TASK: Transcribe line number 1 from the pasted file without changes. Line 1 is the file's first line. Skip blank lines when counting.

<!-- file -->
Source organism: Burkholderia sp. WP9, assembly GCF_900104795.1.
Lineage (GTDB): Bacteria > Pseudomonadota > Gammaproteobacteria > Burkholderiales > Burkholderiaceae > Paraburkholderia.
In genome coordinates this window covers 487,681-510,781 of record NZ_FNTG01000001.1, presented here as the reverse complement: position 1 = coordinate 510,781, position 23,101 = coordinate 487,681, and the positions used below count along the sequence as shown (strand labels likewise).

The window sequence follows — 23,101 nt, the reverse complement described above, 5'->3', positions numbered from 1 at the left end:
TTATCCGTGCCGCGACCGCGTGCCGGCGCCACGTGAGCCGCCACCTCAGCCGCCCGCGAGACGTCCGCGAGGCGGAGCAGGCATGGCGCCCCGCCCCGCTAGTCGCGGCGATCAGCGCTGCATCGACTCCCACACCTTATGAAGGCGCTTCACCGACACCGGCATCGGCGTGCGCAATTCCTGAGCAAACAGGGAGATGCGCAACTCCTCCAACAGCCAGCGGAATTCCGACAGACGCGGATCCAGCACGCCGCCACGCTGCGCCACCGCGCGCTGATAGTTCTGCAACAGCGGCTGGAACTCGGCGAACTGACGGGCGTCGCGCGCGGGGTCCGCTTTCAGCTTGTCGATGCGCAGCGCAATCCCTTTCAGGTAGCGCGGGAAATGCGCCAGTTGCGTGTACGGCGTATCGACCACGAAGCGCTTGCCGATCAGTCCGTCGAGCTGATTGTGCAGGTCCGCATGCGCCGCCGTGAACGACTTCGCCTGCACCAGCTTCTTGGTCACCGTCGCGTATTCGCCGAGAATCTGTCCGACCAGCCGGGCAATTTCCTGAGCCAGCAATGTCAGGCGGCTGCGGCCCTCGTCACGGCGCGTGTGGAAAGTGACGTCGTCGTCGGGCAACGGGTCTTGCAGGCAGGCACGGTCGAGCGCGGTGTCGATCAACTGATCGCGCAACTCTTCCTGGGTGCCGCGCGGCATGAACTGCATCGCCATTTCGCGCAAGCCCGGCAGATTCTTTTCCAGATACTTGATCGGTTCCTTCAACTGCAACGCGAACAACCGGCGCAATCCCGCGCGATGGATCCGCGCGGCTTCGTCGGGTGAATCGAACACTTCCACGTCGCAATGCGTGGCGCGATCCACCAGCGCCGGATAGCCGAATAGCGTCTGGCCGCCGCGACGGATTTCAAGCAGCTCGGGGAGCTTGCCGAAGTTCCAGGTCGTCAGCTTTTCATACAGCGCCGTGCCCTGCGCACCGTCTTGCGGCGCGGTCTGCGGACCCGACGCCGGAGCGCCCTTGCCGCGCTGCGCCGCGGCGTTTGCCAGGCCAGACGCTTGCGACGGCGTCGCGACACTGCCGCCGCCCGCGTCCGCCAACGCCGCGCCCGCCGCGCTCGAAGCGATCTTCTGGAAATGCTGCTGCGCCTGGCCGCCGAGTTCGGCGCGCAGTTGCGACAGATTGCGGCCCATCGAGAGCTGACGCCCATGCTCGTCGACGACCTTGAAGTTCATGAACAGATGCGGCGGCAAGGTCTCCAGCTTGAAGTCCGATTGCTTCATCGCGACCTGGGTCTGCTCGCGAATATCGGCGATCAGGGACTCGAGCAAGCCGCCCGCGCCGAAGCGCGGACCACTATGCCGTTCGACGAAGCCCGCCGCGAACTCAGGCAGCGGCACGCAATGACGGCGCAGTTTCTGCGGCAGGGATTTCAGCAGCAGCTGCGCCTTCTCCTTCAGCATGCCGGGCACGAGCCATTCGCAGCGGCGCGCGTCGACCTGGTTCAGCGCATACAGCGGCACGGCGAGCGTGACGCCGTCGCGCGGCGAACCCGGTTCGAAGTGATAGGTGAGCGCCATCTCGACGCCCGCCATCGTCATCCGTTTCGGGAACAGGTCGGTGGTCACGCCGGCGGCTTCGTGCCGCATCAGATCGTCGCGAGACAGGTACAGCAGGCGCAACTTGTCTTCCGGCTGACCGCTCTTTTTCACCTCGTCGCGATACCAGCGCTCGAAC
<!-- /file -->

Source organism: Burkholderia sp. WP9, assembly GCF_900104795.1.